Barry Jenkins

Raised in Miami and a graduate of Florida State University's acclaimed film program, Barry Jenkins first came to prominence with his 2009 debut feature, MEDICINE FOR MELANCHOLY, which chronicled the woozily uneasy day after a one-night stand. "It's a great relationship film, and it’s a great example of how the simplest of actions (paying attention to the people and places around you) can pay off," wrote Filmmaker Magazine's Scott Macauley on its singular, sensuous aesthetic, one attuned to both the rhythms of modern courtship (its flirtations, verbal seductions and just-as-revealing protective mechanisms) and to the sights and sounds of a modern urban setting, in this case a rapidly-gentrifying-yet-always-alluring San Francisco. Inspired more by the romantic fatalism of Claire Denis than the talky realism of contemporary American independents, MEDICINE earned Jenkins, who had earlier paid his dues as a development associate at Oprah Winfrey's Harpo Films, several awards and a distribution deal for the film, as well as a spot on the Filmmaker Magazine "25 New Faces of Independent Film."

"Love does not begin and end the way we seem to think it does. Love is a battle, love is a war; love is a growing up," reads a James Baldwin quote in Jenkins' 2011 short, CHLOROPHYL. Jenkins' career may owe a bit to how love ends (MEDICINE FOR MELANCHOLY was supposedly kick-started by a break-up) but it is constantly inspired by love's beginnings and battles and, most of all, by its growing pains. Falling in and out of love, trying to figure out how to make relationships last, his characters also aren't just in Any City, USA, but in very particular locales; from the claustrophobic San Francisco flat of A YOUNG COUPLE's titular protagonists to the seemingly just-constructed Miami apartment blocks of CHLOROPHYL's young heroine, Jenkins pays just as much attention to where they are and what surrounds them. Of importance also, of course, is who his characters are. Unlike many contemporary American independent films, Jenkins' works feature lead protagonists of all races. "I'm a black filmmaker," he noted in a New York Times profile. "And when I introduce these characters and films into the production framework of this industry, the funding and distribution 'restrictions' I'm met with as a result of those characters' blackness would remind me, if it weren't clear already, that I am indeed black." – Jason Sanders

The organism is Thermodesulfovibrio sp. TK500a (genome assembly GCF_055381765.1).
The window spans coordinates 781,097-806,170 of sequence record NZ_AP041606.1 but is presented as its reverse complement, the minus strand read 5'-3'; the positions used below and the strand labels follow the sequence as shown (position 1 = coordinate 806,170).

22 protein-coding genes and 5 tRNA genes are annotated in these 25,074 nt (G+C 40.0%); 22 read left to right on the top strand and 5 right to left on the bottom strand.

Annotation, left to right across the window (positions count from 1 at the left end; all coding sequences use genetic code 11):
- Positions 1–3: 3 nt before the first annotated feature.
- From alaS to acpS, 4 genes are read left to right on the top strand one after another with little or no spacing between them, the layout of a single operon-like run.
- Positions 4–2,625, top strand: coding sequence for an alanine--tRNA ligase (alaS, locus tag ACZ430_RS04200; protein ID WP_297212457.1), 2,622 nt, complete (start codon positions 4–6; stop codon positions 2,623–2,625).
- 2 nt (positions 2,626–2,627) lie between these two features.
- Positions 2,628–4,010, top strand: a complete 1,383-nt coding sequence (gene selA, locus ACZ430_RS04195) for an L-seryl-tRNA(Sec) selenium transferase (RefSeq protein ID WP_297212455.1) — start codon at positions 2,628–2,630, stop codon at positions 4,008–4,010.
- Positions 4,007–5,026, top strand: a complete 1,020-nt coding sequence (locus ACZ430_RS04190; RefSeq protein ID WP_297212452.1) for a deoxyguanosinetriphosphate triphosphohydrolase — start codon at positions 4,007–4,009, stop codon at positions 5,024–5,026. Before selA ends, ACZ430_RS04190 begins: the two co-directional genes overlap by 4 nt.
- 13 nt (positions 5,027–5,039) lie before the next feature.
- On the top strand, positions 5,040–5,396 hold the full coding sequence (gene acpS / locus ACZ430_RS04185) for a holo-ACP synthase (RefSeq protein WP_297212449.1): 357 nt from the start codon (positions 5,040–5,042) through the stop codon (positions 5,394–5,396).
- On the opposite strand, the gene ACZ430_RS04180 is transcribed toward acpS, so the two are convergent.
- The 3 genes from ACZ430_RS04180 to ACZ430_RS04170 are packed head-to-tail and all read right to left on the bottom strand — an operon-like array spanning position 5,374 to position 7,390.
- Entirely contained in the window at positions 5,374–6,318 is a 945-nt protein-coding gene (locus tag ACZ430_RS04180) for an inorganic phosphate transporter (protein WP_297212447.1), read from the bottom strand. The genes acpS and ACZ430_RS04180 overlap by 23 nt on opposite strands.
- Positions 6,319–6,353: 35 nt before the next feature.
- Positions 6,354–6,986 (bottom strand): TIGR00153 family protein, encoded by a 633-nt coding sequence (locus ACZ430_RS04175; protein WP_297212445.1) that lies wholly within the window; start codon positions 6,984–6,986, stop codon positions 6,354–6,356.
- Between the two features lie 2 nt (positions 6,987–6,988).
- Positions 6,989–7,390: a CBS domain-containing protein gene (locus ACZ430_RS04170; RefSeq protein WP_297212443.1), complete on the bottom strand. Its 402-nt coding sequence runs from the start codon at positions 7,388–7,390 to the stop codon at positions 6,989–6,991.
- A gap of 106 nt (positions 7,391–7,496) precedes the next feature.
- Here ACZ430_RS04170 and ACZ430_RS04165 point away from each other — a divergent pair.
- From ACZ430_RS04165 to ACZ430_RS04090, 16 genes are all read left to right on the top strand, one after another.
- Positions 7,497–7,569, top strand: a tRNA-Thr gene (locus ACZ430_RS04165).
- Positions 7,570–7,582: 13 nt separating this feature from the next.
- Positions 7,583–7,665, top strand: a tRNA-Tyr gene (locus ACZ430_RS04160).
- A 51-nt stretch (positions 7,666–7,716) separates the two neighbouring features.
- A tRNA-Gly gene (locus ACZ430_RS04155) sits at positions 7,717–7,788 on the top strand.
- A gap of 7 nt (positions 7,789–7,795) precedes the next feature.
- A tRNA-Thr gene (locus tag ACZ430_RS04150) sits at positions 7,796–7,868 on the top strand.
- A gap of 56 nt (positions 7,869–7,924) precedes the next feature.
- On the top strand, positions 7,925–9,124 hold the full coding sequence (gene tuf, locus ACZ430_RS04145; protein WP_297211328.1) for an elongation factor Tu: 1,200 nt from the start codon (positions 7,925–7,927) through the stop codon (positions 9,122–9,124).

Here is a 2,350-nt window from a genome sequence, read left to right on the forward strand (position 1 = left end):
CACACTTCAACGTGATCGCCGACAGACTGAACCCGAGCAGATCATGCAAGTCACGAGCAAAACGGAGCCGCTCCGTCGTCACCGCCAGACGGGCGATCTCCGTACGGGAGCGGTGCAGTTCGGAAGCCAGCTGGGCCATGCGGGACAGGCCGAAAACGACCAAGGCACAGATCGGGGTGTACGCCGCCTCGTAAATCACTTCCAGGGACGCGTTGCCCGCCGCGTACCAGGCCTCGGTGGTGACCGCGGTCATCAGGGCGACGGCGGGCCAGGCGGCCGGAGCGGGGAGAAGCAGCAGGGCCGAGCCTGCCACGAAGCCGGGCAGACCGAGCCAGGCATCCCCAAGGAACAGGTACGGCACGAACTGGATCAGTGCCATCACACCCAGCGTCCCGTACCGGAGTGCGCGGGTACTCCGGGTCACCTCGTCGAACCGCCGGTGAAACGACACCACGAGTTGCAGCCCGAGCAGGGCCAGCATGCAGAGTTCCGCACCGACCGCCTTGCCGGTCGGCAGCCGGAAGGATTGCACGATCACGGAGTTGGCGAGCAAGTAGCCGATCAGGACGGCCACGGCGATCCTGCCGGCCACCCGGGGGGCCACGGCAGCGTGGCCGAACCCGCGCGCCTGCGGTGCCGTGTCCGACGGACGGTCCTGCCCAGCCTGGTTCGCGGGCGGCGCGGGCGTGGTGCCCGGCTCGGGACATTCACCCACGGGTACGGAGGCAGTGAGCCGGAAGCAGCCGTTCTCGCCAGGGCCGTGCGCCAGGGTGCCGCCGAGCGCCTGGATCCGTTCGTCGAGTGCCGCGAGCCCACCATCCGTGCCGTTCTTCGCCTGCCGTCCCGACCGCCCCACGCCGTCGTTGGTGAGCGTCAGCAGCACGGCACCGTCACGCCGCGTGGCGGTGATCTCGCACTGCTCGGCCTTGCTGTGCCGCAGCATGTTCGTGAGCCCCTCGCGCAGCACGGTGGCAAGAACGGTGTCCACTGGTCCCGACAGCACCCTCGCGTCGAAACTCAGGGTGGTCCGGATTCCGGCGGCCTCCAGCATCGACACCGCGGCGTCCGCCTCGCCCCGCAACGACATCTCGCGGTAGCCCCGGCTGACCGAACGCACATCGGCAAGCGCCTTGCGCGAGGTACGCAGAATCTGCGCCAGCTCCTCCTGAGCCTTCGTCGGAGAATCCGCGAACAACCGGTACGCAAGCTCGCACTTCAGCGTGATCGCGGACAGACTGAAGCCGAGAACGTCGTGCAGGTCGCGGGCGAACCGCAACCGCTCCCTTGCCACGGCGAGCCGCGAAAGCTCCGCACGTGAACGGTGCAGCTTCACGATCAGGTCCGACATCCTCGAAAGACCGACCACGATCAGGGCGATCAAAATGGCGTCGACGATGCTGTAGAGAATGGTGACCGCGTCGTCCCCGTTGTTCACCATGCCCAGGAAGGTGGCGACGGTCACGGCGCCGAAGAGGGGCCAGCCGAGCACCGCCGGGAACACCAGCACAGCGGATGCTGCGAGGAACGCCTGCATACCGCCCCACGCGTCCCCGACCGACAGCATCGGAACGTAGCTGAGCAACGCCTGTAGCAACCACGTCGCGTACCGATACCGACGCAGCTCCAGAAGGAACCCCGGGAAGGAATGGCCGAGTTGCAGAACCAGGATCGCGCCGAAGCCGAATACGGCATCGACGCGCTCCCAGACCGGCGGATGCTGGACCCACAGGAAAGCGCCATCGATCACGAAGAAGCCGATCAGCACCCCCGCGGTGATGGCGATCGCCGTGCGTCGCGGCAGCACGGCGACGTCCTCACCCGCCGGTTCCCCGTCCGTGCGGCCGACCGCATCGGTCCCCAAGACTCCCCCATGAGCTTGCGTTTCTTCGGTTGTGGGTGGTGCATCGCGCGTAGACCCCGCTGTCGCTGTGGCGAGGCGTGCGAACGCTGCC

Recent Reviews

Little Brown Boy

Interesting social commentary

My Josephine

Beautifully shot by Laxton. Story was refreshing, comes as no surprise with Jenkins behind the wheel. Watch this short. It seems as though this was during Jenkins FSU days.


not great but really good


I am so excited for Berry Jenkins!


waste of time.